By Shayna Taylor, as sourced from www.bedbugs.org/dogs
As incidents of bed bug infestations have risen over the past decade, the training and usage of dogs to detect them has also increased. These blood sucking insects are extremely difficult to see, and often are a very light color and no larger than a sesame seed at most stages of development. Hence, a non-visually focused detection method such as dogs is a good idea. The points below are taken from an article describing the process of choosing, training, and certifying bed bug detection dogs.
1. Dogs trained to detect live bed bug infestations boast a 97% accuracy rate, as opposed to people whose visual detection skills have a 30% accuracy rate. Dogs have over 10 times as many scent receptors in their noses as people do, making their noses a valuable commodity in the world of scent detection. They can clear a room in minutes where a person would have to spend hours picking everything apart in search of bugs.
2. Dogs chosen for the prestigious work of bed bug detection undergo upwards of 800 hours of rigorous training to ensure they are ready to successfully and accurately go to work. At the point where a team is ready to go to work in the field, they have to undergo very intensive certification testing by NESDCA, so a client can be assured they only have the best.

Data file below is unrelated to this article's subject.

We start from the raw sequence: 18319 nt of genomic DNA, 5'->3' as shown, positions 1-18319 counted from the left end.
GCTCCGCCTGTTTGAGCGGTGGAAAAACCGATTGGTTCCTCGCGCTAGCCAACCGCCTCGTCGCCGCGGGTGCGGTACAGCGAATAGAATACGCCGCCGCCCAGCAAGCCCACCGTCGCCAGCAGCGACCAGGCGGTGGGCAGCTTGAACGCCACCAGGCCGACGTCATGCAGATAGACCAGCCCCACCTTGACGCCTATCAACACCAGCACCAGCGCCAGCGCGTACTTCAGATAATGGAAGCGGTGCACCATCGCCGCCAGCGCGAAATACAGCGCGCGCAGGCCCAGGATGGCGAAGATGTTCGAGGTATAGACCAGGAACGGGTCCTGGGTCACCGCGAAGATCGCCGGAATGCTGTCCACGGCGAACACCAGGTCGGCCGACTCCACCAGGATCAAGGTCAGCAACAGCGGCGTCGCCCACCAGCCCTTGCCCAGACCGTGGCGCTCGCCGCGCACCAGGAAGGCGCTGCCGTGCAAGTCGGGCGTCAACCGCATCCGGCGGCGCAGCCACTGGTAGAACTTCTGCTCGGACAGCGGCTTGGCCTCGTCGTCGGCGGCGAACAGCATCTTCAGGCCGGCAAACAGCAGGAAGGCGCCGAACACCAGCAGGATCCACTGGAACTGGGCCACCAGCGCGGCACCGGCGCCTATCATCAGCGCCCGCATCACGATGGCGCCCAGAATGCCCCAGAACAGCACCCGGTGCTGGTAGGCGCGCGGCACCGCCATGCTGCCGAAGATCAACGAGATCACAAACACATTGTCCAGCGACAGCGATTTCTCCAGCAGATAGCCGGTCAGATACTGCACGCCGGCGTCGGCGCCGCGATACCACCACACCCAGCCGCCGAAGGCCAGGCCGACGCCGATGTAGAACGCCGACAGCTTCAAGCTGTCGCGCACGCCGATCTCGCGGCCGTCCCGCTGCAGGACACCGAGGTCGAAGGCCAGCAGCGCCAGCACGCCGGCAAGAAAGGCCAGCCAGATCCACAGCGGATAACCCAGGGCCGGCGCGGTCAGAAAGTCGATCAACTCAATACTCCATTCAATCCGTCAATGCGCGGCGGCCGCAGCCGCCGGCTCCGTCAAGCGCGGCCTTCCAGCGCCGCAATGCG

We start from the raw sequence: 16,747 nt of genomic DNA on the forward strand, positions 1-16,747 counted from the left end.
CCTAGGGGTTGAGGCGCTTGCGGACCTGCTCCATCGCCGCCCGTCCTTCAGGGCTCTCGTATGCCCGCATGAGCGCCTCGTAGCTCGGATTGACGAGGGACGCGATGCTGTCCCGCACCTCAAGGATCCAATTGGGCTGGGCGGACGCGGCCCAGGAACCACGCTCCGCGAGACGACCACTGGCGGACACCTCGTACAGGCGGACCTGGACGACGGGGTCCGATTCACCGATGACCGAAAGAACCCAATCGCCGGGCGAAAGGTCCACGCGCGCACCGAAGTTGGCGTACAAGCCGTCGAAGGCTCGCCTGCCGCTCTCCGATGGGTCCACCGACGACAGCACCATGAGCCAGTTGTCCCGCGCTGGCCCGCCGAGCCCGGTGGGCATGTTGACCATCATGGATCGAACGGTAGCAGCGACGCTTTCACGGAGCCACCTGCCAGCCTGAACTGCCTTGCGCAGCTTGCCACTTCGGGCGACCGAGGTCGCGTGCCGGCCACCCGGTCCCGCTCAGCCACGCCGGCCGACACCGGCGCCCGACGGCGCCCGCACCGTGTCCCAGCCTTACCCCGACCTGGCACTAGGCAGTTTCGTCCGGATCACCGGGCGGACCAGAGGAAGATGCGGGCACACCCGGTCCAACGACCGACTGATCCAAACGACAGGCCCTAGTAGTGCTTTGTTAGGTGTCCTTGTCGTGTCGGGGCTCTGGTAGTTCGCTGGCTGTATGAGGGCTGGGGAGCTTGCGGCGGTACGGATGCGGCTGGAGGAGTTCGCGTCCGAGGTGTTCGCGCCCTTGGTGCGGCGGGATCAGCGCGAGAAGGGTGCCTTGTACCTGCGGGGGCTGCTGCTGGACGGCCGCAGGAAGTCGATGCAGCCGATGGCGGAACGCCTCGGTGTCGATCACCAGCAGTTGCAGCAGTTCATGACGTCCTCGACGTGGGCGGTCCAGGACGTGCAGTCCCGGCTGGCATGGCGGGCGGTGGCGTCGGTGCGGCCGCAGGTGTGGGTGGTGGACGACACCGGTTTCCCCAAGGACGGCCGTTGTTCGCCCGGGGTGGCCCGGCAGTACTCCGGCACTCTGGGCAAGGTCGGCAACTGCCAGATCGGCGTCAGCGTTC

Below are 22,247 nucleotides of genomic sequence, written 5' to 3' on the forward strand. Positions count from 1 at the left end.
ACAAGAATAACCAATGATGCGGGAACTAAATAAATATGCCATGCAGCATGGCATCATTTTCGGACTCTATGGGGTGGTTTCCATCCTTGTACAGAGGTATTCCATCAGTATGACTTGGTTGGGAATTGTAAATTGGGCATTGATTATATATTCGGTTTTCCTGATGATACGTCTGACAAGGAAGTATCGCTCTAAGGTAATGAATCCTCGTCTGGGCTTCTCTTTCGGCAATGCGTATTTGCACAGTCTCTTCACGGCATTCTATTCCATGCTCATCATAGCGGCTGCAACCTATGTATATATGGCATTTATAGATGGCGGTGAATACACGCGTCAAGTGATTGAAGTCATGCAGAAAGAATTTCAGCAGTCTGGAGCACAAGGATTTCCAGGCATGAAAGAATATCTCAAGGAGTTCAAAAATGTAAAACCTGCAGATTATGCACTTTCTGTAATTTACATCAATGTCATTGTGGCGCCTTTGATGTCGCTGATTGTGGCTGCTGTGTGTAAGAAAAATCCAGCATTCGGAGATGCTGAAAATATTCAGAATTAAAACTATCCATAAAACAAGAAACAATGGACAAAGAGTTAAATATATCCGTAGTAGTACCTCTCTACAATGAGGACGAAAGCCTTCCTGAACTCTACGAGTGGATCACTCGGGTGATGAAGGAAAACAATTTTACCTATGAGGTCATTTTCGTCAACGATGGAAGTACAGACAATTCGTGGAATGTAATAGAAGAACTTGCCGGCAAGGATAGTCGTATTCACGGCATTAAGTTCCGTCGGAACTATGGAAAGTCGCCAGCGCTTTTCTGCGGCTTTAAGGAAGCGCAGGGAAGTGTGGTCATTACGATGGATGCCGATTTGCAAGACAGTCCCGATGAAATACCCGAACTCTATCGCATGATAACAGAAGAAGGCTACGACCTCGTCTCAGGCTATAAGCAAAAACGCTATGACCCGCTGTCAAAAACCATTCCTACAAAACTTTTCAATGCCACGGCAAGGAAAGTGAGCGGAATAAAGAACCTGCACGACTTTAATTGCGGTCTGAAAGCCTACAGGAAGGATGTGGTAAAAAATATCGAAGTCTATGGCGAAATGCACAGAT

3. Specific breeds of dog are chosen to train for this job that have an extremely high hunting drive and desire to please their owners. This includes beagles, bloodhounds, border collies, terriers, labs, etc. Training for these pups begins at a young age with basic obedience commands, followed by the delicate process of learning to discriminate between the scents of live vs. dead bugs and other objects such as shell casings and even dog treats! It is important that the dog learn to indicate which areas contain live bed bugs, and a successful dog will sit by the exact spot of infestation.
4. The process of canine scent detection, in addition to being highly accurate, is extremely quick and thorough compared to visual detection. Bugs are very good at hiding so dogs are taught search patterns in order to maximize efficiency of inspections. Common areas for bugs to hide are in mattresses, behind headboards, in closets, underneath carpets, and even behind electrical sockets. These dogs must also become familiar with many different environments, as they are often called up on to search everywhere from college dorms to hotels and stores. In those buildings like apartments and dorms with many small close rooms, dogs can move swiftly from room to room to help localize where the infestation is and prevent it from spreading.
5. Using dogs can save you money! If you can narrow down your infestation to one area, you’ll save on expensive treatments in the rest of your building. In addition, if it turns out you don’t have an infestation, you’ll only have paid the approximately $325/ hour rate for the dog as opposed to shelling out several thousand dollars to treat the entire building.